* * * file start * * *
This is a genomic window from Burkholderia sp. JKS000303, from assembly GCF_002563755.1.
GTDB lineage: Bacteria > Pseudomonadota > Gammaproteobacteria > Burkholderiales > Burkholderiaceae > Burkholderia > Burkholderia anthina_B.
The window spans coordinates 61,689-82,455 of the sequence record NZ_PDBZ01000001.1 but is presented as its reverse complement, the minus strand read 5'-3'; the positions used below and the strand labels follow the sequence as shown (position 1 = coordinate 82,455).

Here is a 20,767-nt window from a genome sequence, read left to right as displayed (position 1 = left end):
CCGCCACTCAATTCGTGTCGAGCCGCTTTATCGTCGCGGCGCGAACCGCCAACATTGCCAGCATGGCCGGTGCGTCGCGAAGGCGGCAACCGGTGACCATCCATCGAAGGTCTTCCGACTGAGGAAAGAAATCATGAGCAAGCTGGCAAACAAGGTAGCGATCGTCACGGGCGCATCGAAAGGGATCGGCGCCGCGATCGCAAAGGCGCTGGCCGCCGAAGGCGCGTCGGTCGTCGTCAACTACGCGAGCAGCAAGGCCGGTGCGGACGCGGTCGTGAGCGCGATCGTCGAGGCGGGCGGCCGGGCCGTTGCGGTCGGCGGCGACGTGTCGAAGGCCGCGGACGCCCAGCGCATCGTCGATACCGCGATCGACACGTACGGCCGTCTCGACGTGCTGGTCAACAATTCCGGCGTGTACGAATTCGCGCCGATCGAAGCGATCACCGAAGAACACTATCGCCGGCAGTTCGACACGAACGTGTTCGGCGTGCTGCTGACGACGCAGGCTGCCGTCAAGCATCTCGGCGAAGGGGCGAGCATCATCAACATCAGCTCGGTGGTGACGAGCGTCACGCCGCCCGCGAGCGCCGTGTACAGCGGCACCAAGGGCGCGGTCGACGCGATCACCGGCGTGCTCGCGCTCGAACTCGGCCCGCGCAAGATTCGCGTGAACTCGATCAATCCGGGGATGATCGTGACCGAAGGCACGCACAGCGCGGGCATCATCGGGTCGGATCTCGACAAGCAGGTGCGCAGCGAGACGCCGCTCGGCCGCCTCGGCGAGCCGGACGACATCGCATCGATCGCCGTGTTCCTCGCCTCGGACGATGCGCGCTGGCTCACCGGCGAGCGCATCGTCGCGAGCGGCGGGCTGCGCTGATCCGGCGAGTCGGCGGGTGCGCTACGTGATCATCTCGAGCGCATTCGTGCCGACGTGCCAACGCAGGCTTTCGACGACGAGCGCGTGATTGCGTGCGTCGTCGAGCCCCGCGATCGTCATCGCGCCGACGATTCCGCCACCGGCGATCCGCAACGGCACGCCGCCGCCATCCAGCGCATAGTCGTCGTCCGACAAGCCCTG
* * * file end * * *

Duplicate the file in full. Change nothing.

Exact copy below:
This is a genomic window from Burkholderia sp. JKS000303, from assembly GCF_002563755.1.
GTDB lineage: Bacteria > Pseudomonadota > Gammaproteobacteria > Burkholderiales > Burkholderiaceae > Burkholderia > Burkholderia anthina_B.
The window spans coordinates 61,689-82,455 of the sequence record NZ_PDBZ01000001.1 but is presented as its reverse complement, the minus strand read 5'-3'; the positions used below and the strand labels follow the sequence as shown (position 1 = coordinate 82,455).

Here is a 20,767-nt window from a genome sequence, read left to right as displayed (position 1 = left end):
CCGCCACTCAATTCGTGTCGAGCCGCTTTATCGTCGCGGCGCGAACCGCCAACATTGCCAGCATGGCCGGTGCGTCGCGAAGGCGGCAACCGGTGACCATCCATCGAAGGTCTTCCGACTGAGGAAAGAAATCATGAGCAAGCTGGCAAACAAGGTAGCGATCGTCACGGGCGCATCGAAAGGGATCGGCGCCGCGATCGCAAAGGCGCTGGCCGCCGAAGGCGCGTCGGTCGTCGTCAACTACGCGAGCAGCAAGGCCGGTGCGGACGCGGTCGTGAGCGCGATCGTCGAGGCGGGCGGCCGGGCCGTTGCGGTCGGCGGCGACGTGTCGAAGGCCGCGGACGCCCAGCGCATCGTCGATACCGCGATCGACACGTACGGCCGTCTCGACGTGCTGGTCAACAATTCCGGCGTGTACGAATTCGCGCCGATCGAAGCGATCACCGAAGAACACTATCGCCGGCAGTTCGACACGAACGTGTTCGGCGTGCTGCTGACGACGCAGGCTGCCGTCAAGCATCTCGGCGAAGGGGCGAGCATCATCAACATCAGCTCGGTGGTGACGAGCGTCACGCCGCCCGCGAGCGCCGTGTACAGCGGCACCAAGGGCGCGGTCGACGCGATCACCGGCGTGCTCGCGCTCGAACTCGGCCCGCGCAAGATTCGCGTGAACTCGATCAATCCGGGGATGATCGTGACCGAAGGCACGCACAGCGCGGGCATCATCGGGTCGGATCTCGACAAGCAGGTGCGCAGCGAGACGCCGCTCGGCCGCCTCGGCGAGCCGGACGACATCGCATCGATCGCCGTGTTCCTCGCCTCGGACGATGCGCGCTGGCTCACCGGCGAGCGCATCGTCGCGAGCGGCGGGCTGCGCTGATCCGGCGAGTCGGCGGGTGCGCTACGTGATCATCTCGAGCGCATTCGTGCCGACGTGCCAACGCAGGCTTTCGACGACGAGCGCGTGATTGCGTGCGTCGTCGAGCCCCGCGATCGTCATCGCGCCGACGATTCCGCCACCGGCGATCCGCAACGGCACGCCGCCGCCATCCAGCGCATAGTCGTCGTCCGACAAGCCCTG